The Best Punk Albums of the '90s
May. 11, 2009
By Matt Schild
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The news that mall-punk icons Blink 182 are getting back together's triggered a wave of nostalgia among pop-punk types we haven't seen since Blink broke up. With everybody talking about the past these days, what better time to go beyond Blink and look at the '90s lasting punk legacy?
The decade's got a bad rap over the years. Much of it's deserved. A lot of third-wave ska, late-'90s pop-punk and emo set the genre's credibility back significantly, but the decade also produced some of the genre's significant milestones, from modern skatepunk to post-hardcore to a handful of significant ska releases. Strap on your Doc Martens, pierce your eyebrow and color your hair, because we're blasting back for the ten most significant punk albums of the '90s. We'll count them off in order of appearance.
Against the Grain, Bad Religion (1990, Epitaph)
After tinkering with its melodic hardcore formula for several albums, Bad Religion scored its most powerful album with Against the Grain. A rhythm section pounds along at the clip of a runaway hardcore band as a pair of guitars fire up the half-stack and blaze through over-amplified melodies. Singer Greg Graffin's literate lyrics were laser-focused, tilting at everything from anti-abortion extremists ("Operation Rescue") and scientific denial ("Flat Earth Society") to the anomie of disconnected youth ("21st Century Digital Boy"). Sleek backing vocal harmonies added a layer of sugar, though Bad Religion hadn't begun filing down its hard-edged guitars by this point. A blueprint for a wave of melodic hardcore bands, from Pennywise to 1208, Against the Grain was the majestic final breath of the '80s Los Angeles hardcore scene.
Repeater, Fugazi (1990, Dischord)
Long before anyone even knew there was even a thing called post-hardcore, Fugazi was perfecting it. The Washington, D.C. band's first full-length took hardcore to artistic new heights, as guitarists Ian MacKaye and Guy Picciotto hack and slash, cross-referencing the angular vision of Gang of Four against the District's hardcore heritage, while rhythms chug and grind just enough to keep everything just shy of aural warfare. Underneath the clangor, though, lurked a wiry musicianship that'd make Repeater a blueprint for post-hardcore for decades.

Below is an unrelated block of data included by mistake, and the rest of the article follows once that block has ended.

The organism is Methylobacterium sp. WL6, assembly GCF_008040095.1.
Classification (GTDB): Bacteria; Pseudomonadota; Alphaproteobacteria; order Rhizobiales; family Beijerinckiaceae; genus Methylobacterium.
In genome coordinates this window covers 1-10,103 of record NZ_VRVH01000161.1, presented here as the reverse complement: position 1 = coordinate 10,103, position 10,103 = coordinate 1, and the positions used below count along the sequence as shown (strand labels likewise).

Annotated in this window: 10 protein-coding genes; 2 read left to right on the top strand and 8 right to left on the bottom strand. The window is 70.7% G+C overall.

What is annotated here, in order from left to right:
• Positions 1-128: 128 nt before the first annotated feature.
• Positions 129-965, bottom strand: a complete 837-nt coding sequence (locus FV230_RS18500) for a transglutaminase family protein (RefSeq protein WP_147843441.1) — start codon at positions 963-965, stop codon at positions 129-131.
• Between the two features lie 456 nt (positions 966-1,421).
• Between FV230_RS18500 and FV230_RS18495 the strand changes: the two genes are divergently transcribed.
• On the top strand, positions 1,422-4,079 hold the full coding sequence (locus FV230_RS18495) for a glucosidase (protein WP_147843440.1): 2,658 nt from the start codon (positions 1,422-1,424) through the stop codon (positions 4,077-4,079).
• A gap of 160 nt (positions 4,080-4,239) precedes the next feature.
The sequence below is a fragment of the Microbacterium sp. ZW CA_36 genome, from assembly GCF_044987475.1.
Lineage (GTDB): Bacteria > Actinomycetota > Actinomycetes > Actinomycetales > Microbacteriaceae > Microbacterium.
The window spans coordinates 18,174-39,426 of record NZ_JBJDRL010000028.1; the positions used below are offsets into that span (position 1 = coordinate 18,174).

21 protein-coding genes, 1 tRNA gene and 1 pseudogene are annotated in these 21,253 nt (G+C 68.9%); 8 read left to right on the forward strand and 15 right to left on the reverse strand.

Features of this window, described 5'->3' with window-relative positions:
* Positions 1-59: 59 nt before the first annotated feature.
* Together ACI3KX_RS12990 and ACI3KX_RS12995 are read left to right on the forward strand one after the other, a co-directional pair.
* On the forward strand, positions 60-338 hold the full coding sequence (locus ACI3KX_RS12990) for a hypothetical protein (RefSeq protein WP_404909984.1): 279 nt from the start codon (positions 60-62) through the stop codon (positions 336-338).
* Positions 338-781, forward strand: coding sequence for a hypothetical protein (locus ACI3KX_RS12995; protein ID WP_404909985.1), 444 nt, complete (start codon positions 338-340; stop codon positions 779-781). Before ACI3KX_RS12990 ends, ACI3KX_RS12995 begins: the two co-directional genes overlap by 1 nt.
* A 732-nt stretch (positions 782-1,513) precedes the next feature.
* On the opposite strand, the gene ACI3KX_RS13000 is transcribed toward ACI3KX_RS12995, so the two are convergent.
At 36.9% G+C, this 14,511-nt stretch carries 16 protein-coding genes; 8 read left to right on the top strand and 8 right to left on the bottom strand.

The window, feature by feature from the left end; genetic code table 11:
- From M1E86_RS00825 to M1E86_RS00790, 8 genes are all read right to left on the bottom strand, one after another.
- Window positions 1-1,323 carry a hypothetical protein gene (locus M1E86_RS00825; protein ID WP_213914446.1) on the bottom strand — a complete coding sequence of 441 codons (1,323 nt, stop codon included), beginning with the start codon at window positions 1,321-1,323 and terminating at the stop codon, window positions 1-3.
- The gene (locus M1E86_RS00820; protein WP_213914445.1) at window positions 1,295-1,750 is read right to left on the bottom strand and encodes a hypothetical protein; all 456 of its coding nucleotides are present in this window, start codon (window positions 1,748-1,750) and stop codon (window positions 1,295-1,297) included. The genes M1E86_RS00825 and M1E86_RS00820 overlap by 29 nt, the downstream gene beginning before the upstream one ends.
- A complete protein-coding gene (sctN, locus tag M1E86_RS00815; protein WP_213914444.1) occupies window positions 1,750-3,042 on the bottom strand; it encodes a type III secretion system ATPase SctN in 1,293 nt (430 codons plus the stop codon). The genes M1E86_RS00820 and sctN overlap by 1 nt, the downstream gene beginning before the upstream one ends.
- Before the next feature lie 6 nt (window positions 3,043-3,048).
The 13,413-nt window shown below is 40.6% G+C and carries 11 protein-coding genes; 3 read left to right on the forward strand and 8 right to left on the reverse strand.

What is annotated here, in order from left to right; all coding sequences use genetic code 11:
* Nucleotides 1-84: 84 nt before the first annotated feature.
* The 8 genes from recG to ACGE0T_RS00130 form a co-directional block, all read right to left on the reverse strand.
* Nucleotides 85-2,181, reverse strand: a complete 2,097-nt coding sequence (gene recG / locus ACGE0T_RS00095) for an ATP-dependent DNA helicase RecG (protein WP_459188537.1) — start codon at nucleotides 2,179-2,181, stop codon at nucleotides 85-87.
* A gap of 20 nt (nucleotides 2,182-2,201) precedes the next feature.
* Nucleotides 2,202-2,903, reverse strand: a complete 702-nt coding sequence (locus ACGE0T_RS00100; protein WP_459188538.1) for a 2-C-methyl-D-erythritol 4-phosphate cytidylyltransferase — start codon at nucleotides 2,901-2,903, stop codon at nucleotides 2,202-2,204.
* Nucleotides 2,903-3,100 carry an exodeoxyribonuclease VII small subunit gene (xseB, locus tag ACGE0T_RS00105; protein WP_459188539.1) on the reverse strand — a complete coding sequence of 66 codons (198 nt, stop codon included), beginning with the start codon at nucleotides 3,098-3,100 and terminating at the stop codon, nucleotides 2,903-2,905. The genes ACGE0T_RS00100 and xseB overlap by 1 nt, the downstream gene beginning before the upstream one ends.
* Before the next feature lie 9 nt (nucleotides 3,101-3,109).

Almost as important as Fugazi's sound was the agenda it laid out on Repeater, challenging the marriage between art and commerce, attacking the sell-out doctrine with a clear-headed intelligence few in the punk police have yet to match.
Nevermind, Nirvana (1991, DGC)
Grunge? Grunge? Come on. When Kurt Cobain led his Seattle trio onto the airwaves, cutting down a swath of god-awful glitter-metal losers in its path, "grunge" was merely a term coined by writers scared of the connotations of "punk." Punk it is: The roar of the guitar, the tidal wave of outsider's rage, the hammering rhythms: they were all punk. Cobain came at it from a new angle, certainly, but Nevermind was a product of the punk underground, and it became the most important punk record since The Sex Pistols, turning pop culture on its head and ushering in the alt-rock era. Amid all the noise and cultural revolution, though, Nirvana cranked out some incredibly infectious singles: "Lithium," "Come as You Are" and, of course, "Smells Like Teen Spirit" aged much more gracefully than many of the grunge-years' other staples.